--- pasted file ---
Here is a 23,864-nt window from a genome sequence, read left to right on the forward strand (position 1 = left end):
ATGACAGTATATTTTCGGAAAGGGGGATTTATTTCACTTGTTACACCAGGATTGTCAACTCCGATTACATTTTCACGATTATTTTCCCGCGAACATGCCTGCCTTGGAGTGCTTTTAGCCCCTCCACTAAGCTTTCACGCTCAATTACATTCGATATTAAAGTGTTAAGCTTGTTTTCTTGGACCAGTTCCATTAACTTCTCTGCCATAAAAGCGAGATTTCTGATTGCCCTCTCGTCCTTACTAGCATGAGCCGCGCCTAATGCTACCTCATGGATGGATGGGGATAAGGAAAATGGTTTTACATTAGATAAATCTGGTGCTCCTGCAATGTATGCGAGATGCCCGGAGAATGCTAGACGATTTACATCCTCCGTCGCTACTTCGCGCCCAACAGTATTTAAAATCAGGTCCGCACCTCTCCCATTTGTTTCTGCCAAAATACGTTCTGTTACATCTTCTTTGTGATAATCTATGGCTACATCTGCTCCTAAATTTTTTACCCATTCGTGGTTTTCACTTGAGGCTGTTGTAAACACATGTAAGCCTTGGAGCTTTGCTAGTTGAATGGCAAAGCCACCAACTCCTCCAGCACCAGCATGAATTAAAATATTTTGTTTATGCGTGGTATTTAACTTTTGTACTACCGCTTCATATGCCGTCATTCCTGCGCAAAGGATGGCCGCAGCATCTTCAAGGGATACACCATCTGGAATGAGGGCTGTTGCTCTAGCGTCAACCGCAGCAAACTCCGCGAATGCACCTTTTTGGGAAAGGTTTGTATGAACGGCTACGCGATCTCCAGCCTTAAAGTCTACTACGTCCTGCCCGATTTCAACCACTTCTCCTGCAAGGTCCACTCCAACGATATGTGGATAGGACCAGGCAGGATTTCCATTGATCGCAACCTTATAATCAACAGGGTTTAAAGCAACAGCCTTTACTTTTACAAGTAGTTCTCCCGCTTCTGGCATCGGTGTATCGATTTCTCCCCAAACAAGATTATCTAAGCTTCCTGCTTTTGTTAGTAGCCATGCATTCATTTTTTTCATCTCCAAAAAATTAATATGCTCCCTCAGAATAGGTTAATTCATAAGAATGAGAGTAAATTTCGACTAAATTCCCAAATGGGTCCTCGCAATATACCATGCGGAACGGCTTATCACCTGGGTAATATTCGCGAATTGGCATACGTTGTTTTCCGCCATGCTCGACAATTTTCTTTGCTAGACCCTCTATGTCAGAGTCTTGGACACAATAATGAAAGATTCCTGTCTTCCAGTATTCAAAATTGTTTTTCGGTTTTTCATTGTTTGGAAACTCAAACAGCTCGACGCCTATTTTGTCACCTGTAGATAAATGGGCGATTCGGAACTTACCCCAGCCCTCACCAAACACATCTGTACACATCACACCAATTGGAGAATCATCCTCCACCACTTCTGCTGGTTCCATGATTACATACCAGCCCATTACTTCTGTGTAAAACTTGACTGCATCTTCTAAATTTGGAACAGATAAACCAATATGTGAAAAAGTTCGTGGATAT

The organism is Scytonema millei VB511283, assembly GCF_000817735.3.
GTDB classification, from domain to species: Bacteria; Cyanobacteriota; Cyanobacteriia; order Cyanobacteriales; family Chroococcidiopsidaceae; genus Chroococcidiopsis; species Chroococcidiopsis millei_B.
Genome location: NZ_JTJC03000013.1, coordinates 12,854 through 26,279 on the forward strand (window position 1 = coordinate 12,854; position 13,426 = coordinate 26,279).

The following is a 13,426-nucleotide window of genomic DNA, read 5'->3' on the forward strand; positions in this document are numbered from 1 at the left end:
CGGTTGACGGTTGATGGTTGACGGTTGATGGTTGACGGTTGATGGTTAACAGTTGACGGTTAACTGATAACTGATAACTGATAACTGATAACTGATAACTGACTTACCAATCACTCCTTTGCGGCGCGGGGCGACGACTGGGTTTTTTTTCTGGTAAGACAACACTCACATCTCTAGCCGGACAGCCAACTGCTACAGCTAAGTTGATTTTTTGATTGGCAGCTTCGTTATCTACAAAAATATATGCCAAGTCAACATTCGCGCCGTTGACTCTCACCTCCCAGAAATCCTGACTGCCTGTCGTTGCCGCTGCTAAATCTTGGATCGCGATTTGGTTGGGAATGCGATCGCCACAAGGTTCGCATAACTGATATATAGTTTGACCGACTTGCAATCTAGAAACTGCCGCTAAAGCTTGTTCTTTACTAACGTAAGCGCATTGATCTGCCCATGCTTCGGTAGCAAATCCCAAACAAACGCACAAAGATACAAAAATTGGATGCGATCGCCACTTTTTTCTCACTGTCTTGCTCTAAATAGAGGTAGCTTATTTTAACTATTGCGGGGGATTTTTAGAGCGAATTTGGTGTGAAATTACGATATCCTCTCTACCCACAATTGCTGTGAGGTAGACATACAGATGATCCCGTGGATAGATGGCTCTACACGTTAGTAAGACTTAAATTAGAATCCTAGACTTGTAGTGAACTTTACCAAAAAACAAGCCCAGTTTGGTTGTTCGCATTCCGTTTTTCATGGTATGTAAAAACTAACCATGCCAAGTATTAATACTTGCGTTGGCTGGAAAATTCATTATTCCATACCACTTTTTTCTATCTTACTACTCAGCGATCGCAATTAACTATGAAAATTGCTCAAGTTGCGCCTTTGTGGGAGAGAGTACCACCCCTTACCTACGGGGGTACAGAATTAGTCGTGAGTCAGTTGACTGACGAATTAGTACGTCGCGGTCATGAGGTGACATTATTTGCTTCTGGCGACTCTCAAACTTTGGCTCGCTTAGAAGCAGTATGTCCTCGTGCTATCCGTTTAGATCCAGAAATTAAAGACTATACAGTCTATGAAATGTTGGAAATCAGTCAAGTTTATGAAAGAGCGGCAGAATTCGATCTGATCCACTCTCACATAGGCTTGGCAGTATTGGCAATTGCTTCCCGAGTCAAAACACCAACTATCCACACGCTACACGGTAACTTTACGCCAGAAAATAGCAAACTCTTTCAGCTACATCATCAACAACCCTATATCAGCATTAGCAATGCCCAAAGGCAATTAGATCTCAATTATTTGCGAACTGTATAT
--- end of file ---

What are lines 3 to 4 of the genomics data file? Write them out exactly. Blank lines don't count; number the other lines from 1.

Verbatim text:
The organism is Scytonema millei VB511283, assembly GCF_000817735.3.
GTDB classification, from domain to species: Bacteria; Cyanobacteriota; Cyanobacteriia; order Cyanobacteriales; family Chroococcidiopsidaceae; genus Chroococcidiopsis; species Chroococcidiopsis millei_B.